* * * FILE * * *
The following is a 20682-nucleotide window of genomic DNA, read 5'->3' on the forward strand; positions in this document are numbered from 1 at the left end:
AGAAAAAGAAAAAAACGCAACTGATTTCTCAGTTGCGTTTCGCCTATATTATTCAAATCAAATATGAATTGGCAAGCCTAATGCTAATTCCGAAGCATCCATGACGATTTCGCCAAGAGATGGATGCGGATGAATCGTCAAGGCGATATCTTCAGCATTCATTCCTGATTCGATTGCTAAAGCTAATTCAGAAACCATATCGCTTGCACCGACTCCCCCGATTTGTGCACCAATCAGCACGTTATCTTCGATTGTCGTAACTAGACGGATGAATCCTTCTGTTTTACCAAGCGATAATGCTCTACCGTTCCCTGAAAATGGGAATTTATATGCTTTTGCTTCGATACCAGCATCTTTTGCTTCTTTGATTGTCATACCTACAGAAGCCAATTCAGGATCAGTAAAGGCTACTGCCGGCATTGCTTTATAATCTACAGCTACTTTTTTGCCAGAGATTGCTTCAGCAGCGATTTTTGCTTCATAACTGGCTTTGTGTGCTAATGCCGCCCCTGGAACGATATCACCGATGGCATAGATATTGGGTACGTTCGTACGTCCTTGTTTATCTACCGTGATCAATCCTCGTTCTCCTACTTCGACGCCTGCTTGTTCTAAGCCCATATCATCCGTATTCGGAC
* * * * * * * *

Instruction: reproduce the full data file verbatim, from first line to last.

The following is a 20682-nucleotide window of genomic DNA, read 5'->3' on the forward strand; positions in this document are numbered from 1 at the left end:
AGAAAAAGAAAAAAACGCAACTGATTTCTCAGTTGCGTTTCGCCTATATTATTCAAATCAAATATGAATTGGCAAGCCTAATGCTAATTCCGAAGCATCCATGACGATTTCGCCAAGAGATGGATGCGGATGAATCGTCAAGGCGATATCTTCAGCATTCATTCCTGATTCGATTGCTAAAGCTAATTCAGAAACCATATCGCTTGCACCGACTCCCCCGATTTGTGCACCAATCAGCACGTTATCTTCGATTGTCGTAACTAGACGGATGAATCCTTCTGTTTTACCAAGCGATAATGCTCTACCGTTCCCTGAAAATGGGAATTTATATGCTTTTGCTTCGATACCAGCATCTTTTGCTTCTTTGATTGTCATACCTACAGAAGCCAATTCAGGATCAGTAAAGGCTACTGCCGGCATTGCTTTATAATCTACAGCTACTTTTTTGCCAGAGATTGCTTCAGCAGCGATTTTTGCTTCATAACTGGCTTTGTGTGCTAATGCCGCCCCTGGAACGATATCACCGATGGCATAGATATTGGGTACGTTCGTACGTCCTTGTTTATCTACCGTGATCAATCCTCGTTCTCCTACTTCGACGCCTGCTTGTTCTAAGCCCATATCATCCGTATTCGGAC